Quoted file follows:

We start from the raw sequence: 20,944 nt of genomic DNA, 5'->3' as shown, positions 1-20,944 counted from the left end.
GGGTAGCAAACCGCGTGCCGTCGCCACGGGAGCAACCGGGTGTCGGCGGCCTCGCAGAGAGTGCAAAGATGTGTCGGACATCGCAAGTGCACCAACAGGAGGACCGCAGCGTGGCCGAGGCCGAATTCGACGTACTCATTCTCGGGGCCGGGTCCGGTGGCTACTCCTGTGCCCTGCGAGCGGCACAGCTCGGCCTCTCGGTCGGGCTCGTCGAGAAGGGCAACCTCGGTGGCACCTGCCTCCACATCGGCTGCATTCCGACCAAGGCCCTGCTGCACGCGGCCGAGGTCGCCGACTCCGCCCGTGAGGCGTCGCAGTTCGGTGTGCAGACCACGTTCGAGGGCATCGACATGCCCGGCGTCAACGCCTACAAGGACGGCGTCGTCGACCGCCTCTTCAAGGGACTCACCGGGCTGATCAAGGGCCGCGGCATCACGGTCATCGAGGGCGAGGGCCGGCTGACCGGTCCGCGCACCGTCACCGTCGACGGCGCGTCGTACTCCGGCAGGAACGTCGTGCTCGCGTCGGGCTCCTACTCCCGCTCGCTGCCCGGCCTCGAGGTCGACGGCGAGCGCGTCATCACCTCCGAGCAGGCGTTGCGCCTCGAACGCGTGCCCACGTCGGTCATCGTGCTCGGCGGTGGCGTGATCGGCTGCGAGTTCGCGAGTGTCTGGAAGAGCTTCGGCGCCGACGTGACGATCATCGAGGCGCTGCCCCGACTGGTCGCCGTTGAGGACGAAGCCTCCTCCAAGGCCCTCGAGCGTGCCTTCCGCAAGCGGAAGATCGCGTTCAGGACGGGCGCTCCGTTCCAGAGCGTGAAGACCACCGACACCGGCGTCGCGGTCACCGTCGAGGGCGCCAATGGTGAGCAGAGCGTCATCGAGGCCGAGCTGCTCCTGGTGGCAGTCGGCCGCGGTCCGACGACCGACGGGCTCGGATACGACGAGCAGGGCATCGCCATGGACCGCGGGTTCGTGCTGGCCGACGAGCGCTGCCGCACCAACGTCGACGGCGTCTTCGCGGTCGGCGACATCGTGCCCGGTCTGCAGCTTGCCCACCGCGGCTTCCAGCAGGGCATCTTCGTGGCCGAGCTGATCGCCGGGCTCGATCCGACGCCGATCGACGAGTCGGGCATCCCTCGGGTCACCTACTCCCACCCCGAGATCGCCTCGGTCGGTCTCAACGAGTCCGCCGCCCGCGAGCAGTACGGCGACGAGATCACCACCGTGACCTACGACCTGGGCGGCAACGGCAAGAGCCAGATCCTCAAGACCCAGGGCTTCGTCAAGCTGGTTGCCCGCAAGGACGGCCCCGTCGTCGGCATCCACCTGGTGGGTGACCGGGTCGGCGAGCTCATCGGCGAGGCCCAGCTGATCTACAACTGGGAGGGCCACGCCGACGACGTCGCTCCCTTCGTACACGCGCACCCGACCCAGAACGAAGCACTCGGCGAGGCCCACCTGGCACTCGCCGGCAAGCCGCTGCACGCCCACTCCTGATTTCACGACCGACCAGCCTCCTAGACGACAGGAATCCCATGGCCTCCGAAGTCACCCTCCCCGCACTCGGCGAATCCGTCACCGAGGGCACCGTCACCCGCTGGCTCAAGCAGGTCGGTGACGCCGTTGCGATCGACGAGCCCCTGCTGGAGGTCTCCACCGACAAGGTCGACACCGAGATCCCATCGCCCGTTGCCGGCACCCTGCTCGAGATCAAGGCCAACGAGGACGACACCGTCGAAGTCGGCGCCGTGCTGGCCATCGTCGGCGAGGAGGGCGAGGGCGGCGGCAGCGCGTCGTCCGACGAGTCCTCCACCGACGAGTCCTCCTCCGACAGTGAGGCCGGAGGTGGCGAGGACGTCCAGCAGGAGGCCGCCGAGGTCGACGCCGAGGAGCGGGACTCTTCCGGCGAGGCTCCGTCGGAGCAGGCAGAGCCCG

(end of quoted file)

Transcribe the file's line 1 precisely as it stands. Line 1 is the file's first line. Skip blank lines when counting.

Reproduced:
We start from the raw sequence: 20,944 nt of genomic DNA, 5'->3' as shown, positions 1-20,944 counted from the left end.